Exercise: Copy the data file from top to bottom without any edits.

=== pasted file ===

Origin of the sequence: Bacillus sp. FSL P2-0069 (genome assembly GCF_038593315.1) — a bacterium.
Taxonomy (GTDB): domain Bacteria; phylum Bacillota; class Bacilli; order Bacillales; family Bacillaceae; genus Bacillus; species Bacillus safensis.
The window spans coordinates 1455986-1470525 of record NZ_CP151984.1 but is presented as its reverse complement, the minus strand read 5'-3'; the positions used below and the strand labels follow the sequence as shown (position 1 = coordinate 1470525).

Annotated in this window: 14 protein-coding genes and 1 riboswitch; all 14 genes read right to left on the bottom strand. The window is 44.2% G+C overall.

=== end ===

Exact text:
Origin of the sequence: Bacillus sp. FSL P2-0069 (genome assembly GCF_038593315.1) — a bacterium.
Taxonomy (GTDB): domain Bacteria; phylum Bacillota; class Bacilli; order Bacillales; family Bacillaceae; genus Bacillus; species Bacillus safensis.
The window spans coordinates 1455986-1470525 of record NZ_CP151984.1 but is presented as its reverse complement, the minus strand read 5'-3'; the positions used below and the strand labels follow the sequence as shown (position 1 = coordinate 1470525).

Annotated in this window: 14 protein-coding genes and 1 riboswitch; all 14 genes read right to left on the bottom strand. The window is 44.2% G+C overall.